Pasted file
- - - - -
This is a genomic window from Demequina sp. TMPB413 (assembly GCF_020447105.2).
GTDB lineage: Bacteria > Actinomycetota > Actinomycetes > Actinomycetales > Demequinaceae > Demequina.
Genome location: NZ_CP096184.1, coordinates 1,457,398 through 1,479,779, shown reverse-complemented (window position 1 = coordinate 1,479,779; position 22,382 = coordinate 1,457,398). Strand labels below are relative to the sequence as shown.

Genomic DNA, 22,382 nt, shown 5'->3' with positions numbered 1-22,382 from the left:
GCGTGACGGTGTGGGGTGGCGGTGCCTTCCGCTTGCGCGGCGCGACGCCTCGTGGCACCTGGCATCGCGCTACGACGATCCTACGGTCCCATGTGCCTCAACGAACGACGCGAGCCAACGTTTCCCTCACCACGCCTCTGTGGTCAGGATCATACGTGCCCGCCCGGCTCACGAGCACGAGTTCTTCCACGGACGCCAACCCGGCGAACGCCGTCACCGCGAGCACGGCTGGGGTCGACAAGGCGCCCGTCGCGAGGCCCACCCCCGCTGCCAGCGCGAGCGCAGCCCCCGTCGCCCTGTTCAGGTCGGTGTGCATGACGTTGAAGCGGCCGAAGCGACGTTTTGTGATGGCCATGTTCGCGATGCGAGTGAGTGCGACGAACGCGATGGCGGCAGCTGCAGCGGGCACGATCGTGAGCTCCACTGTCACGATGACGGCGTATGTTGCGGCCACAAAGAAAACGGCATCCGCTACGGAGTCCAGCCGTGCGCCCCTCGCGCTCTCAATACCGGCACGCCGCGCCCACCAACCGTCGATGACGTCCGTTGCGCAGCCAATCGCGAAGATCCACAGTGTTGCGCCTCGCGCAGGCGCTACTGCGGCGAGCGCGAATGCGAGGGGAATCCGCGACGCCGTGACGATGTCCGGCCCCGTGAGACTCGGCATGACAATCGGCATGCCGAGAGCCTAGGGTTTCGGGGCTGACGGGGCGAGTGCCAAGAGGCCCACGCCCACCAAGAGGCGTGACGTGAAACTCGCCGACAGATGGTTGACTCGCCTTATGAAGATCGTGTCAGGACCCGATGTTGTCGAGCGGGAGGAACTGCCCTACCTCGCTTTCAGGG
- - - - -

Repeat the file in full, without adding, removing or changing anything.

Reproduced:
This is a genomic window from Demequina sp. TMPB413 (assembly GCF_020447105.2).
GTDB lineage: Bacteria > Actinomycetota > Actinomycetes > Actinomycetales > Demequinaceae > Demequina.
Genome location: NZ_CP096184.1, coordinates 1,457,398 through 1,479,779, shown reverse-complemented (window position 1 = coordinate 1,479,779; position 22,382 = coordinate 1,457,398). Strand labels below are relative to the sequence as shown.

Genomic DNA, 22,382 nt, shown 5'->3' with positions numbered 1-22,382 from the left:
GCGTGACGGTGTGGGGTGGCGGTGCCTTCCGCTTGCGCGGCGCGACGCCTCGTGGCACCTGGCATCGCGCTACGACGATCCTACGGTCCCATGTGCCTCAACGAACGACGCGAGCCAACGTTTCCCTCACCACGCCTCTGTGGTCAGGATCATACGTGCCCGCCCGGCTCACGAGCACGAGTTCTTCCACGGACGCCAACCCGGCGAACGCCGTCACCGCGAGCACGGCTGGGGTCGACAAGGCGCCCGTCGCGAGGCCCACCCCCGCTGCCAGCGCGAGCGCAGCCCCCGTCGCCCTGTTCAGGTCGGTGTGCATGACGTTGAAGCGGCCGAAGCGACGTTTTGTGATGGCCATGTTCGCGATGCGAGTGAGTGCGACGAACGCGATGGCGGCAGCTGCAGCGGGCACGATCGTGAGCTCCACTGTCACGATGACGGCGTATGTTGCGGCCACAAAGAAAACGGCATCCGCTACGGAGTCCAGCCGTGCGCCCCTCGCGCTCTCAATACCGGCACGCCGCGCCCACCAACCGTCGATGACGTCCGTTGCGCAGCCAATCGCGAAGATCCACAGTGTTGCGCCTCGCGCAGGCGCTACTGCGGCGAGCGCGAATGCGAGGGGAATCCGCGACGCCGTGACGATGTCCGGCCCCGTGAGACTCGGCATGACAATCGGCATGCCGAGAGCCTAGGGTTTCGGGGCTGACGGGGCGAGTGCCAAGAGGCCCACGCCCACCAAGAGGCGTGACGTGAAACTCGCCGACAGATGGTTGACTCGCCTTATGAAGATCGTGTCAGGACCCGATGTTGTCGAGCGGGAGGAACTGCCCTACCTCGCTTTCAGGG